DEAR ABBY: Nine months ago, my wife, "Marie," left to go shopping and never came back. She took off leaving me and our three sons, ages 12, 14 and 16, without a word. We had been married 25 years.
We had no contact for the first three months, and she has not helped support the kids in any way. She told no one -- including her family -- that she had left. Friends would see me in public and ask where she was.
Marie has recently started talking about coming home, but I have mixed feelings. I asked why she left. She said she was unhappy and tired of living a lie. What lie? Marie refuses to elaborate.
Two of our sons don't want her back. They felt abandoned when she disappeared. My other son says he doesn't care whether she comes back or not as long as she leaves him alone. I keep remembering the quote, "A house divided cannot stand," and I wonder about us. Please advise me. -- LOST IN THE BIG CITY
DEAR LOST: Under the circumstances, I'd say the feelings you and the boys are experiencing are normal. However, all of you need to come to terms with why your wife and their mother walked out so abruptly. Before she returns, it is important that you understand why she felt that leaving the way she did was her only option.
It will take time for her relationship with the boys to be repaired and for the two of you to rebuild trust. This is not to say that your "house divided" cannot be rehabilitated and even made more storm-proof than before. But don't kid yourselves: It will take work on the part of everyone.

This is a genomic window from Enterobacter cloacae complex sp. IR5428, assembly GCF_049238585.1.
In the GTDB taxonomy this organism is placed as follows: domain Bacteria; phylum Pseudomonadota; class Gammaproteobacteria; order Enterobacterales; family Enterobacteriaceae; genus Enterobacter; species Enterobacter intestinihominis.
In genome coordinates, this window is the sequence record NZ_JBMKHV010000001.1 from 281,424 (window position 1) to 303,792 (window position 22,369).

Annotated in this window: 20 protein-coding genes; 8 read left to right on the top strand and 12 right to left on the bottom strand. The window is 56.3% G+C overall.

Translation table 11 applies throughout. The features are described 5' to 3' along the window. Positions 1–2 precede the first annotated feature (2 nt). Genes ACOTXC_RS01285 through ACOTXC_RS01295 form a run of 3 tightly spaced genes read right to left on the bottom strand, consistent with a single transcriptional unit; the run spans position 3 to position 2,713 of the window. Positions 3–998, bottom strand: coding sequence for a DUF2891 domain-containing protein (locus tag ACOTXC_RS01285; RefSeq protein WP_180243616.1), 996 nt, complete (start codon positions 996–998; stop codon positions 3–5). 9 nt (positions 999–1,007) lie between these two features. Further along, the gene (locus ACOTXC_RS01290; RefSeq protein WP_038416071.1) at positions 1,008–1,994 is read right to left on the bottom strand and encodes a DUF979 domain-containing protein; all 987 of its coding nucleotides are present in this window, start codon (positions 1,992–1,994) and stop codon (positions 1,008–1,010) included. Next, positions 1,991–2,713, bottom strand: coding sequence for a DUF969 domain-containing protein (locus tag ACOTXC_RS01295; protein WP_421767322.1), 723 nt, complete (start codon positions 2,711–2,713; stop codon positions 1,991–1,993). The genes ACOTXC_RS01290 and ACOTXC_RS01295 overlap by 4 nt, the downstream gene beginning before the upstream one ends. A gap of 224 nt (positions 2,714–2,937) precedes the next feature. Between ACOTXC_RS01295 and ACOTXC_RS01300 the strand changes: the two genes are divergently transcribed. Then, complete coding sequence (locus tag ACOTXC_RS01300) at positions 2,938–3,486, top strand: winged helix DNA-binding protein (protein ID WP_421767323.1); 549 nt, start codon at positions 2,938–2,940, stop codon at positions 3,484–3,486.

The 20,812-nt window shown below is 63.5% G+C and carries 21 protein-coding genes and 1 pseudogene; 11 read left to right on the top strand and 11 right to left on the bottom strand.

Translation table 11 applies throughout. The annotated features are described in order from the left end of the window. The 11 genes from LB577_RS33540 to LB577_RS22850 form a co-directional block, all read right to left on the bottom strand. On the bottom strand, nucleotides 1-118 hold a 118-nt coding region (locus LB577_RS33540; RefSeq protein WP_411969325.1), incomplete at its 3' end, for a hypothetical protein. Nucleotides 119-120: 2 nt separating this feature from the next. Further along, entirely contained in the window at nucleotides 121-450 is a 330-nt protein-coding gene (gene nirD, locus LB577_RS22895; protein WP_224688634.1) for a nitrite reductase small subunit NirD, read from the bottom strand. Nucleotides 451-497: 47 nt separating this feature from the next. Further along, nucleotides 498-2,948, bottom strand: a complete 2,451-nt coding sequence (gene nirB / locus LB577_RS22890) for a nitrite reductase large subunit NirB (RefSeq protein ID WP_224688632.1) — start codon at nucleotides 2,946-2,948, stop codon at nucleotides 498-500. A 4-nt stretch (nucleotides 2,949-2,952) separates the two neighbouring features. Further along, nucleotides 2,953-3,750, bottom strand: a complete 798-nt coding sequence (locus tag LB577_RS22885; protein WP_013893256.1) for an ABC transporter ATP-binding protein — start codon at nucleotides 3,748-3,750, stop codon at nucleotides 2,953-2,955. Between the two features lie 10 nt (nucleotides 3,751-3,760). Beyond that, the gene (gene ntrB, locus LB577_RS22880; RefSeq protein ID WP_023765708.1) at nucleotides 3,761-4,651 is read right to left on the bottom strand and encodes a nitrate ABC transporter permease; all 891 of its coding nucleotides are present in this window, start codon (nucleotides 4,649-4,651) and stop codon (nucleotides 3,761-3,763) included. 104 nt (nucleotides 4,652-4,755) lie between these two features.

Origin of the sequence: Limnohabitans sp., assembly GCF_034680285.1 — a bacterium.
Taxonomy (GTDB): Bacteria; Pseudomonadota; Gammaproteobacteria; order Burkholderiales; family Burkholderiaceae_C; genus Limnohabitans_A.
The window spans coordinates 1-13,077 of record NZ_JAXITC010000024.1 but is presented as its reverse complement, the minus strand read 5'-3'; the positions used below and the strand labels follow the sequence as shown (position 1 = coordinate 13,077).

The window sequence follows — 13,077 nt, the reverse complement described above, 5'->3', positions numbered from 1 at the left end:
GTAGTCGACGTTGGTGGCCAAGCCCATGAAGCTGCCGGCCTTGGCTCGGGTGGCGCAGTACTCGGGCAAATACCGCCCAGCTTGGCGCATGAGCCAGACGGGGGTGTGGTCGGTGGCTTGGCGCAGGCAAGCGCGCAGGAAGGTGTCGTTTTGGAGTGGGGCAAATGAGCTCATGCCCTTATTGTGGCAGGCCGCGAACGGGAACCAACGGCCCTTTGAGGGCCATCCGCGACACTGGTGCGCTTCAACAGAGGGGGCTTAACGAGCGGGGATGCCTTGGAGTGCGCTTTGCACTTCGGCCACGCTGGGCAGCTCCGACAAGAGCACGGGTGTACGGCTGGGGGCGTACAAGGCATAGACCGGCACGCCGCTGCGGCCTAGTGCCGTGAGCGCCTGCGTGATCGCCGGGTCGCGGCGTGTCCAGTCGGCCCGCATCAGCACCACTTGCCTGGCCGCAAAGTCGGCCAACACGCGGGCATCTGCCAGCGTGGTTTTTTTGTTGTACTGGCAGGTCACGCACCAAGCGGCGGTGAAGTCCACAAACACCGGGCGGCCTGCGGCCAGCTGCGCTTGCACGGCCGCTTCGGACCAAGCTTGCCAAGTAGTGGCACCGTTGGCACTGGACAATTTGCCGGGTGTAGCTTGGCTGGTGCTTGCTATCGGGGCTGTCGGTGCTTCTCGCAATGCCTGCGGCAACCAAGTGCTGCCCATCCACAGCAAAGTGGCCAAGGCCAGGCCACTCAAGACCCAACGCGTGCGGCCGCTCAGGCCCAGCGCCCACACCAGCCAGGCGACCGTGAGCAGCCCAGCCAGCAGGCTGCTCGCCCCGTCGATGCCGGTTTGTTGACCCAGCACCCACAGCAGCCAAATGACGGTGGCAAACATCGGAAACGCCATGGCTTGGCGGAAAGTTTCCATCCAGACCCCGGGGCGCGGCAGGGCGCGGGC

DEAR ABBY: My son-in-law, "Tony," is very ill and probably won't make it. It is a terrible tragedy for our family. He will leave behind a bereft wife and children.
During his last crisis I traveled across country to support my daughter, "Janet." My husband, "Doug," isn't Janet's father, and now he says he doesn't want me going to the funeral. He says I have spent enough time on Tony, and my visit was a "waste of money."
He says Janet wanting me there is a ploy -- that she's "playing me." Granted, she had some hard feelings when I divorced her father and married Doug, but we have made up. I feel I need to be at the funeral to support her.
There has been no love lost between Janet and Doug. He does not get along with his own kids from a previous marriage either. But should this interfere with my attending the funeral? Doug says my going would be a betrayal to him and has threatened divorce if I go. How should I handle this? -- TORN IN DES MOINES
DEAR TORN: Although I hate to label anyone, let me point out that by issuing an ultimatum, your husband is behaving like a control freak. If you want this pattern to be repeated until the day one of you dies, stay home and don't attend the funeral.
Let me also point out that a daughter needing all the emotional support she can get as she buries her husband is not a "ploy." It's a cry for help. Your grandchildren might also appreciate having you close.
Your husband is behaving like a petulant child. You have an extremely important decision to make, and it's about a larger issue than the funeral. Only you can decide the right choice for you.
What teens need to know about sex, drugs, AIDS and getting along with peers and parents is in "What Every Teen Should Know." To order, send a business-sized, self-addressed envelope, plus check or money order for $6 (U.S. funds) to: Dear Abby -- Teen Booklet, P.O. Box 447, Mount Morris, IL 61054-0447. (Postage is included in the price.)
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